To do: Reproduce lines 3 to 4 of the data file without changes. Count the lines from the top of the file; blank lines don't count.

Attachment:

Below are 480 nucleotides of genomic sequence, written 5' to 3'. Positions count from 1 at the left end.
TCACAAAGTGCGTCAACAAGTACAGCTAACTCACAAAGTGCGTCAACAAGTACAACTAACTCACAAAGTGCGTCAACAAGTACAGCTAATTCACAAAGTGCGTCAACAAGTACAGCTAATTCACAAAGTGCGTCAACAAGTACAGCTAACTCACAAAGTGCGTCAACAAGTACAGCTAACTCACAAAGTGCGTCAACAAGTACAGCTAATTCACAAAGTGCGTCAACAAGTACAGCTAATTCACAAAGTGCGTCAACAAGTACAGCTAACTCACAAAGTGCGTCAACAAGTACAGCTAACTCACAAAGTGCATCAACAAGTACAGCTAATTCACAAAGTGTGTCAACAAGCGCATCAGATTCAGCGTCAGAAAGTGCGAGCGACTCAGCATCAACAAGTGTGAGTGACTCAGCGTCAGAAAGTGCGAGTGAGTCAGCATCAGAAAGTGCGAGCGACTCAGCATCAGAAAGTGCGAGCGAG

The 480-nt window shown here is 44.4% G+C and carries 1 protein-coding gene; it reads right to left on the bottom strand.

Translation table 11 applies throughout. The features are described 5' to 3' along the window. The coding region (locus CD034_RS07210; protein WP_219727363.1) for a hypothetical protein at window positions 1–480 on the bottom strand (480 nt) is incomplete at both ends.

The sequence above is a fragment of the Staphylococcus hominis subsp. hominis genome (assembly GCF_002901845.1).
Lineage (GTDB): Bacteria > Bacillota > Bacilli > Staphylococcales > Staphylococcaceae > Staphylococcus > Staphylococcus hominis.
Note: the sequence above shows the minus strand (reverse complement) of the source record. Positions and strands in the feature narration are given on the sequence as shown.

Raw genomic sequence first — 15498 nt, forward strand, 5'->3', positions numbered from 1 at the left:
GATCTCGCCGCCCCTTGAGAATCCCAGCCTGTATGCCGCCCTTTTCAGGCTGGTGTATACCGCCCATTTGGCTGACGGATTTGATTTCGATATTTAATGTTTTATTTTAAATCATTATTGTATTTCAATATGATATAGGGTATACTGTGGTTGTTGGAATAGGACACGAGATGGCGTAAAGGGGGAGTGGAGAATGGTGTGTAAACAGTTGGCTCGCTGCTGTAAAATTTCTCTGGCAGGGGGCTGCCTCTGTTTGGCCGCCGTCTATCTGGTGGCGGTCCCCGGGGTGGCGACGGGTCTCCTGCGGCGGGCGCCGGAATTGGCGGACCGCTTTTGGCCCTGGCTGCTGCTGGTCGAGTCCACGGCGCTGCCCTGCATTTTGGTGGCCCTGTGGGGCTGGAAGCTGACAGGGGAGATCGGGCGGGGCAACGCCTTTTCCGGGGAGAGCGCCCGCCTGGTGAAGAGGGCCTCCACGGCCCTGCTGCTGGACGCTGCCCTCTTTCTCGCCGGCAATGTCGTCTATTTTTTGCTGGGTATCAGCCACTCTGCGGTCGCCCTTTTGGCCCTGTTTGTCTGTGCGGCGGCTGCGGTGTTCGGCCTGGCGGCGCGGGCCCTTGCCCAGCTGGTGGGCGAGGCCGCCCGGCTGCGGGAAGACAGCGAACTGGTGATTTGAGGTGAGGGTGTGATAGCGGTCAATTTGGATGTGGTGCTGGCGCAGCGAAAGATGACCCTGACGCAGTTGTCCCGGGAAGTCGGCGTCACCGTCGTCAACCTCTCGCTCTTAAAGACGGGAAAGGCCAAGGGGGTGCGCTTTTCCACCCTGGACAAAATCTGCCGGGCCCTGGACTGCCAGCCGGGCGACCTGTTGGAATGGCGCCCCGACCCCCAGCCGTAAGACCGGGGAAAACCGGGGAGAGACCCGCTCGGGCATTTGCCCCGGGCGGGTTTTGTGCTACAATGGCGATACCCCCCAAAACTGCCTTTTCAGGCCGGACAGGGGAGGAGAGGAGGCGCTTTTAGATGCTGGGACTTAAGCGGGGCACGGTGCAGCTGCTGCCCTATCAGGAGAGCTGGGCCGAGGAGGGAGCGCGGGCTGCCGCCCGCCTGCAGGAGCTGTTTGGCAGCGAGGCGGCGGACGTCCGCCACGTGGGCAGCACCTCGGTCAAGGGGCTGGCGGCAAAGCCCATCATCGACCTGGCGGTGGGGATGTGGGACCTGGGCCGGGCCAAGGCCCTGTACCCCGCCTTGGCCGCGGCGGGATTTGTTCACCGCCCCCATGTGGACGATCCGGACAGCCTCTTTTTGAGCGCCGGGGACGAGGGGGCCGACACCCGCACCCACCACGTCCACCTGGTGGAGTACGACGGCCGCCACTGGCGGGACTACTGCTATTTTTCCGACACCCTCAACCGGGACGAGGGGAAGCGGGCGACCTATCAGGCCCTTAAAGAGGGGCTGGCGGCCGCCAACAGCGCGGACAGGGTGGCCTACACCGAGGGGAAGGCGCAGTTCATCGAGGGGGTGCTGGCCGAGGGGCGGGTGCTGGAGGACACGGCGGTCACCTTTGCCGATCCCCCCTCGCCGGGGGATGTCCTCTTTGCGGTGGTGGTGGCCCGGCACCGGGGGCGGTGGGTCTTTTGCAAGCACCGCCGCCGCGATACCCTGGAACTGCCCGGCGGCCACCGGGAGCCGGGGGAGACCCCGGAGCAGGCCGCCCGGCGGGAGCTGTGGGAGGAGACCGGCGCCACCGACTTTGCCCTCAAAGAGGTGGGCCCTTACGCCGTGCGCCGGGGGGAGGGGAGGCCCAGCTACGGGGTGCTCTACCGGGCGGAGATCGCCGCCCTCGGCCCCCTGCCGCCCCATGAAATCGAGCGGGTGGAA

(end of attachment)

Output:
The 480-nt window shown here is 44.4% G+C and carries 1 protein-coding gene; it reads right to left on the bottom strand.

Translation table 11 applies throughout. The features are described 5' to 3' along the window. The coding region (locus CD034_RS07210; protein WP_219727363.1) for a hypothetical protein at window positions 1–480 on the bottom strand (480 nt) is incomplete at both ends.